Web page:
The main software project I was working on through the last weeks and months is PIRA – the Performance Instrumentation Refinement Automation framework. It is available at https://github.com/jplehr/pira. It is the first software I have set up and used continuous integration for. However, for some historic reason, all components are split up into several repositories and the release “process” used for the initial release is a mess.
(Hint: the currently available version doesn’t work, because I missed something when I released it.)
The next release, using a better release process, is scheduled for August 1st.
Anyway – What is PIRA?
The framework can assist performance analysts and computer scientists to discover performance characteristics of their, or someone else’s, C and C++ software using Score-P. PIRA uses a combination of static and dynamic analysis to iteratively adapt an instrumentation configuration, i.e., which functions should be instrumented for measurement or analysis.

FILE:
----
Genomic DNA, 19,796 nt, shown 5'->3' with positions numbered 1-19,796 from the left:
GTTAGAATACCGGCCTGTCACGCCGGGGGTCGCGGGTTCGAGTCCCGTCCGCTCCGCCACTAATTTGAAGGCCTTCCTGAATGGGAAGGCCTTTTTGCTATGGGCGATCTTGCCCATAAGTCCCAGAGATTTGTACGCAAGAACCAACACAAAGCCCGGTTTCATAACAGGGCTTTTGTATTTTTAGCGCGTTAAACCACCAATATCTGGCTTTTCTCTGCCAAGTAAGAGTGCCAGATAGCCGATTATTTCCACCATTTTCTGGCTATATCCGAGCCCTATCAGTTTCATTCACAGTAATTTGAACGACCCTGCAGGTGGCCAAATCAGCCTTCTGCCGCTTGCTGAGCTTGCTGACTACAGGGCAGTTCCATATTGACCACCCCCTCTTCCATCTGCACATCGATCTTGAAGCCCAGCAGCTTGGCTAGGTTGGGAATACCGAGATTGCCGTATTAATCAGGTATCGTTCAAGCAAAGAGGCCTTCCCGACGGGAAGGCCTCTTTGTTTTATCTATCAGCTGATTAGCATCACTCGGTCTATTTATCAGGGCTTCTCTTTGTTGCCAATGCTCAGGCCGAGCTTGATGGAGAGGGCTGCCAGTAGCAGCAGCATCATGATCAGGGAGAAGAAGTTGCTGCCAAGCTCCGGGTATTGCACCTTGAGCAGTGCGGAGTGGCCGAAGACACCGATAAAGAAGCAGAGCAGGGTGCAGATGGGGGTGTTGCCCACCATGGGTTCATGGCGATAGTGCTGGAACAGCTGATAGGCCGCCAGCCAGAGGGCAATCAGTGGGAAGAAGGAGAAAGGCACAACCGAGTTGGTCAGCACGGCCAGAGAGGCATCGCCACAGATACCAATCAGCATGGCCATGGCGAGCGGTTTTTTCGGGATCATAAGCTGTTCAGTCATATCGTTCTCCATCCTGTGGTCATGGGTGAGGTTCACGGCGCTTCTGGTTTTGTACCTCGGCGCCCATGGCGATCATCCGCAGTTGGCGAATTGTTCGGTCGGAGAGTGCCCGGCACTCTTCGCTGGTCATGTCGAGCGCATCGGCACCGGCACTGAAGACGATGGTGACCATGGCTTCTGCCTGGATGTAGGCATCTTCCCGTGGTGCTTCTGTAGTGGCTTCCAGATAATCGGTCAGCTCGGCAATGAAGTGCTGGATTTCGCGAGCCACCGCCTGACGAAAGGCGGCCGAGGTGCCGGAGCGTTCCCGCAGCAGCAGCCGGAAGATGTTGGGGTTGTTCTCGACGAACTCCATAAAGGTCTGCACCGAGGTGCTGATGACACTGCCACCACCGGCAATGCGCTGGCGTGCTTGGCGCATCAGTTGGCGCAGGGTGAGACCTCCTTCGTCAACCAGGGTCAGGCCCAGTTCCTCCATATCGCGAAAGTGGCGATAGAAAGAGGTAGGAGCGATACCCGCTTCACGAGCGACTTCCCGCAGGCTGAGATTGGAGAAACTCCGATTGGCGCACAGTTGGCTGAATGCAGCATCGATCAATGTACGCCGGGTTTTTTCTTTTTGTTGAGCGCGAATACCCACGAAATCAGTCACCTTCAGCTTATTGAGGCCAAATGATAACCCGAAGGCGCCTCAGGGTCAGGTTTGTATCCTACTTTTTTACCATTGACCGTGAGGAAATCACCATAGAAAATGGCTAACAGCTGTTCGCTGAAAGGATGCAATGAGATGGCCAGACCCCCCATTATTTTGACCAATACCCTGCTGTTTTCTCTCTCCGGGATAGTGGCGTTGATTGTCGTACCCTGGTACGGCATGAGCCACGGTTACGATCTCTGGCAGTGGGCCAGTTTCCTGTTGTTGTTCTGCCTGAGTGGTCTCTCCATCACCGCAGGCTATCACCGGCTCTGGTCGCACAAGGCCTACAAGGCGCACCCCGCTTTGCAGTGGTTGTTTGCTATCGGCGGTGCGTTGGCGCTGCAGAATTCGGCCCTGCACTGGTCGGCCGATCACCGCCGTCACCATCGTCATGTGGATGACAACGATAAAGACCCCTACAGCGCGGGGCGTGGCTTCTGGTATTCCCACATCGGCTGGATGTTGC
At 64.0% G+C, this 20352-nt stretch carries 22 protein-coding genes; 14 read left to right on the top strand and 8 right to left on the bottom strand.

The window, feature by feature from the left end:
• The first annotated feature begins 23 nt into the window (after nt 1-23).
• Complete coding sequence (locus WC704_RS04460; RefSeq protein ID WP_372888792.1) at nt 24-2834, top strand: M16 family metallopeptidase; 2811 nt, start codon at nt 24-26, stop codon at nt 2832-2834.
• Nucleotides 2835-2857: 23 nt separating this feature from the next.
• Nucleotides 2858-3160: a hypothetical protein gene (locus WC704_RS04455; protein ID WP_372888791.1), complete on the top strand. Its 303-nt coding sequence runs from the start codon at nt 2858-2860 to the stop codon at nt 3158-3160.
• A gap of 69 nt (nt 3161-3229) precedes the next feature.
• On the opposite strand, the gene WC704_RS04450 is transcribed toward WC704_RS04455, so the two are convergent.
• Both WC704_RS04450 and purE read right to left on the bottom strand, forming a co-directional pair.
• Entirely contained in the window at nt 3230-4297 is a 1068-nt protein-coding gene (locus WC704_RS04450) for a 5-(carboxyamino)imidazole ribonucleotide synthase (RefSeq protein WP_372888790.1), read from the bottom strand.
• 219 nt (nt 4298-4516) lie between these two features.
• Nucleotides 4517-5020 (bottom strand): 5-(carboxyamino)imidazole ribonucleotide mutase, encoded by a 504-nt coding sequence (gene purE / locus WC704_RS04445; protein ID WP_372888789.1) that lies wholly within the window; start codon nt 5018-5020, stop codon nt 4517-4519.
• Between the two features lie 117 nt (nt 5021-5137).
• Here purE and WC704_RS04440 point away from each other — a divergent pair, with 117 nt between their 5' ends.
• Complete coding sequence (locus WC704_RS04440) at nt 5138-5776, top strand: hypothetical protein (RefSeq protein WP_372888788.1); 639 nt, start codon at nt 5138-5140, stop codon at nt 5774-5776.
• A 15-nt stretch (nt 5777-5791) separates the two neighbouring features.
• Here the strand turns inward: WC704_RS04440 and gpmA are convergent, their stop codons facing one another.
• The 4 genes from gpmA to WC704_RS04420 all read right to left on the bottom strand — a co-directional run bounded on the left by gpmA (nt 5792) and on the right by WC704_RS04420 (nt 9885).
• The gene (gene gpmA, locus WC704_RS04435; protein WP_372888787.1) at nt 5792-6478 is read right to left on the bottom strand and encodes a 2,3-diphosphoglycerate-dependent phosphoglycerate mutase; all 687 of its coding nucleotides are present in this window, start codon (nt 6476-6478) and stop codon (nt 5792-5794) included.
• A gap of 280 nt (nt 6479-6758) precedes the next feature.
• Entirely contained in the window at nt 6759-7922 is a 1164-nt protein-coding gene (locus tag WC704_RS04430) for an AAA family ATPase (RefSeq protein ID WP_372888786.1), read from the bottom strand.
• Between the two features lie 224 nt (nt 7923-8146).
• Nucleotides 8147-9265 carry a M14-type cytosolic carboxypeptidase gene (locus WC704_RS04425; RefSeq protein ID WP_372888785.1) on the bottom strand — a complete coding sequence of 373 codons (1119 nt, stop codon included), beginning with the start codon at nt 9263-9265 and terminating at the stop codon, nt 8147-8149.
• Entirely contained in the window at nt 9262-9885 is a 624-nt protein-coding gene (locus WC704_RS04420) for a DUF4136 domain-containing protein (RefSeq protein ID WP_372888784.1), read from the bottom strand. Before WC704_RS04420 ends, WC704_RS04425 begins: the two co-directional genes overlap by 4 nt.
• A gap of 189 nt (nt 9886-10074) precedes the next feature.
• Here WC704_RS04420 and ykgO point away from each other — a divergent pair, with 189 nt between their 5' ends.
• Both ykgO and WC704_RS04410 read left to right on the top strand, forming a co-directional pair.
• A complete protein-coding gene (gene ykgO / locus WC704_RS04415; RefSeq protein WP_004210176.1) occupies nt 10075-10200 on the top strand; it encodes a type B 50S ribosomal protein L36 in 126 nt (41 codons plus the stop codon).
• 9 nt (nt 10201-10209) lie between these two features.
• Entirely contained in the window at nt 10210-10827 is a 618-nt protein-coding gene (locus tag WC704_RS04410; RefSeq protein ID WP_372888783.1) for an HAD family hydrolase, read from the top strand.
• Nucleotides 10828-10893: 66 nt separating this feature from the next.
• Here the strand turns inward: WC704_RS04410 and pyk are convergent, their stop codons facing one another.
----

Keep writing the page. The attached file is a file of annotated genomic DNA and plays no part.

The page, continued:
The main driver is written in Python 3. The analysis and instrumentation components are separated into an analysis tool and metric collectors built on top of Clang/LLVM. The final measurements are performed using the Score-P measurement infrastructure.
For those interested, there are two research papers available: (i) about the framework and (ii) a use case, in which we used PIRA to automatically reduce the number of functions passed to the empirical performance modeling tool Extra-P.
What is going to come?
In the next weeks I’ll write some notes about how to use PIRA for your own purposes and what I did when setting up my Gitlab CI instances.
Next Release: August 1st
The next PIRA release is planned for August 1st. It includes new features, such as automatic MPI-function filtering, configurable rebuild intervals, and better-to-use configuration files.